Sunday 11 December 2016

Barn Owl Poem in Reach Poetry #219

Barn Owl

I am grateful to editor, Ronnie Goodyer, of Indigo Dreams Publishing for including my poem, 'Barn Owl, Flatford', in the December 2016 issue of Reach Poetry. Like most poets I respond to what I see as well as to what I feel, and I well remember the thrill back in 2012 of watching the owl swooping over the snow in this landscape known so well to John Constable.  

Flatford Mill
The photos below were the best I could manage at the time. As you can see, the light had all but gone. But there is something magical about Barn Owls in the snow! 




Monday 5 December 2016

Matthew Stewart's Best U.K. Poetry Blogs of 2016

New Vistas (boardwalk to the bird hide, Tregaron, Wales)

It is the season of lists and annual reviews, and I am delighted and honoured to find that this blog has a mention in the Rogue Strands line-up of Best U.K. Poetry Blogs of 2016. Thank you so much to Matthew Stewart for this inclusion.

Thank you, Matthew, as well, for drawing my attention to the other blogs in the list. I have followed some of these with interest for a while, but the others will open up new vistas and provide fresh paths of poetic exploration in the days to come.

P.S. I cannot decide whether this is related or a bit 'off-topic', but I have just seen this list of favourite 2016 poetry book covers (I believe most, but not all, are North American) on C.A. LaRue's Bonespark blog. It may be of interest to you, as it was to me.  

Saturday 3 December 2016

Zoomorphic's 'Driftfish' anthology - edited by Susan Richardson and James Roberts


Driftfish is a new anthology of poetry and prose about marine wildlife. But let's be more specific: the book is 'dedicated' (and I seem to hear a double-entendre) to marine wildlife, as it says on the Zoomorphic site.

Poetry editor, Susan Richardson, and prose editor, James Roberts, have produced a fine publication that not only looks and feels good, but is also packed with vibrant words and exquisite images evoking the creatures of our fragile, and often threatened, marine environments. I am delighted that my poem, 'Quills and Spills', has been included.

The volume was launched last weekend in Brighton and is available for online purchase from this page of the Zoomorphic site. It could be just the gift you were hoping to find...

  • Zoomorphic (the online literary journal 'in celebration and defence of wild animals')

Friday 11 November 2016

Disability Arts Cymru Poetry Competition 2016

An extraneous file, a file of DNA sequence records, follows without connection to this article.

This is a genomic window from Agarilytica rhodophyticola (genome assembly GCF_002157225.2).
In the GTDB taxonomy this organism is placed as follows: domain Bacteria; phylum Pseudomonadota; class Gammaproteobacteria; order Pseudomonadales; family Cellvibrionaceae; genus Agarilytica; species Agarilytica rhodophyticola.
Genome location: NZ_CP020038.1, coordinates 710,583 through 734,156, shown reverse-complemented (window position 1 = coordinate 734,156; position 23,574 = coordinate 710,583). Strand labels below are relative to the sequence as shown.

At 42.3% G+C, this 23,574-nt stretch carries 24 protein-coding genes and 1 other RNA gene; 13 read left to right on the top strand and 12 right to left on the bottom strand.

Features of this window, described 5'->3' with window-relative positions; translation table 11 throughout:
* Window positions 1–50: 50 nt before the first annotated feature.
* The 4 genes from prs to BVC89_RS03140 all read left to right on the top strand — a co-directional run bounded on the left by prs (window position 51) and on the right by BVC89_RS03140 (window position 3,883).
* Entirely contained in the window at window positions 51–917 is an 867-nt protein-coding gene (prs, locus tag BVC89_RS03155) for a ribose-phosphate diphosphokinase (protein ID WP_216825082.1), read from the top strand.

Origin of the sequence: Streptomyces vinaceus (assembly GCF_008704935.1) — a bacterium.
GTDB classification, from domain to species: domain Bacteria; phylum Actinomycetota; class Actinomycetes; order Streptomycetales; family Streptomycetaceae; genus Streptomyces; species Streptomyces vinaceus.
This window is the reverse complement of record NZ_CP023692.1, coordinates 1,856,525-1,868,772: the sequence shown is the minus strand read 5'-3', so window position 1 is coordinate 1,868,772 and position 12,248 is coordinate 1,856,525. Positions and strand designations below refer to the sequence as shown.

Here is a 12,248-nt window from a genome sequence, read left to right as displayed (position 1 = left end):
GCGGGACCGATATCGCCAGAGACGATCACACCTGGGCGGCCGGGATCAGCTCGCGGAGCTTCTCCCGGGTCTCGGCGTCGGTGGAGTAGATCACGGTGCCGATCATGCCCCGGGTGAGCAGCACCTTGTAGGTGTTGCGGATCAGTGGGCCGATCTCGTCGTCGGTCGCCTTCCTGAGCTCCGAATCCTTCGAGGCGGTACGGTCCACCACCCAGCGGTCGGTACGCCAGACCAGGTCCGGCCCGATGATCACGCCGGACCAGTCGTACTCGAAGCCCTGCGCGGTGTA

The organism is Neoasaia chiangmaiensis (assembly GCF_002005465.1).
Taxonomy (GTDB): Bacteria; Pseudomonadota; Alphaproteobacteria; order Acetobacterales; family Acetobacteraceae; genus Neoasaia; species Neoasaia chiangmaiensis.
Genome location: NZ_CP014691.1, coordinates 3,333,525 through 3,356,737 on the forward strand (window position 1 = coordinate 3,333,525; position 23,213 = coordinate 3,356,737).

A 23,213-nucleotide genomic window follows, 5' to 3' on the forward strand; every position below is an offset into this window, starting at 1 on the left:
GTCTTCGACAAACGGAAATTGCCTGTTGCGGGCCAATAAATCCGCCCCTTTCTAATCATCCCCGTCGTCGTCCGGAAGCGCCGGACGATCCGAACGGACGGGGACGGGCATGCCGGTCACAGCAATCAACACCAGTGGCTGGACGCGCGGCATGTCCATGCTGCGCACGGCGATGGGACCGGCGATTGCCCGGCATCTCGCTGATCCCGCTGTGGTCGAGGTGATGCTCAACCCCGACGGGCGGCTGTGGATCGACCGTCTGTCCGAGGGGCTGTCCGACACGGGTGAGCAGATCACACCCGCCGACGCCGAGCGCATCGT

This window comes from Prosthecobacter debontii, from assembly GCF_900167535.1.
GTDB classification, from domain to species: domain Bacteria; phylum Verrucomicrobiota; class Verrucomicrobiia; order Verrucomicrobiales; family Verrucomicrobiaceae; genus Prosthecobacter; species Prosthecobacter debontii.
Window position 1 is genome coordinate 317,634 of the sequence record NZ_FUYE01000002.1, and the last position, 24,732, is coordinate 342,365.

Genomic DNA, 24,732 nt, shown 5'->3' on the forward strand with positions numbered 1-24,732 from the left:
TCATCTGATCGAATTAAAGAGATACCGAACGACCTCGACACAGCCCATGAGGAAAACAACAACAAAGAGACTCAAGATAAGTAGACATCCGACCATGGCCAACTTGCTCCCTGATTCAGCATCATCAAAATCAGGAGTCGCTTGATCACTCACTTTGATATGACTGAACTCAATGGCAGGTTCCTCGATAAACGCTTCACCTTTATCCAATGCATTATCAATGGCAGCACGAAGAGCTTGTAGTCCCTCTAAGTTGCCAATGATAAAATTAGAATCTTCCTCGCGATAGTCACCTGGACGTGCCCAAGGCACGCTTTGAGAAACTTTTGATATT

I was thrilled to receive an envelope this morning containing my First Prize in the 2016 Disability Arts Cymru Poetry Competition. Poets were encouraged to write in response to art work, which is always an appealing idea; but this year we had the added topical but paradoxical theme of 'austerity and extravagance' to take into account.

'Shoreline Symphony' by Eileen Harrisson was my artistic starting point (9th canvas down on the left side of this link).

So why the photo of rope and gull prints on an otherwise empty beach? My poem was set in what had once been a flourishing harbour. You can guess the rest.

Friday 4 November 2016

Poetry Workshop at Poetry in Aldeburgh

I have just returned from a Poetry in Aldeburgh workshop in the Lookout on the beach. It was a grey November afternoon, but we had a small log burner to keep us warm, and plenty of energy flowing freely through our pens. The workshop's title was 'Edge of the Depths' (the sea, the sea - what else?) and was led by Anne-Marie Fyfe. What an inspiring start to the Festival. Thank you, Anne-Marie.


Coming home, with two compulsory items - a book and a bag. 

The book in my hand is just out, and exquisitely produced by Eye Wild Books. Its title is Conversations with Birds, and the poet is Ian Griffiths, former Chair of Suffolk Poetry Society. The wonderful artwork is by Carol Lawrence. Do consider obtaining a copy of this publication.

 You can hardly see the sea,
but I can assure you it was visible
through the Lookout doors.

Aldeburgh beach, outside the Lookout


Last glance at the Lookout before I made my way home...

Saturday 3 September 2016

St Govan's Chapel Poem published in 'Seeing Beyond The Surface'

 
St Govan's Chapel © D&C Gill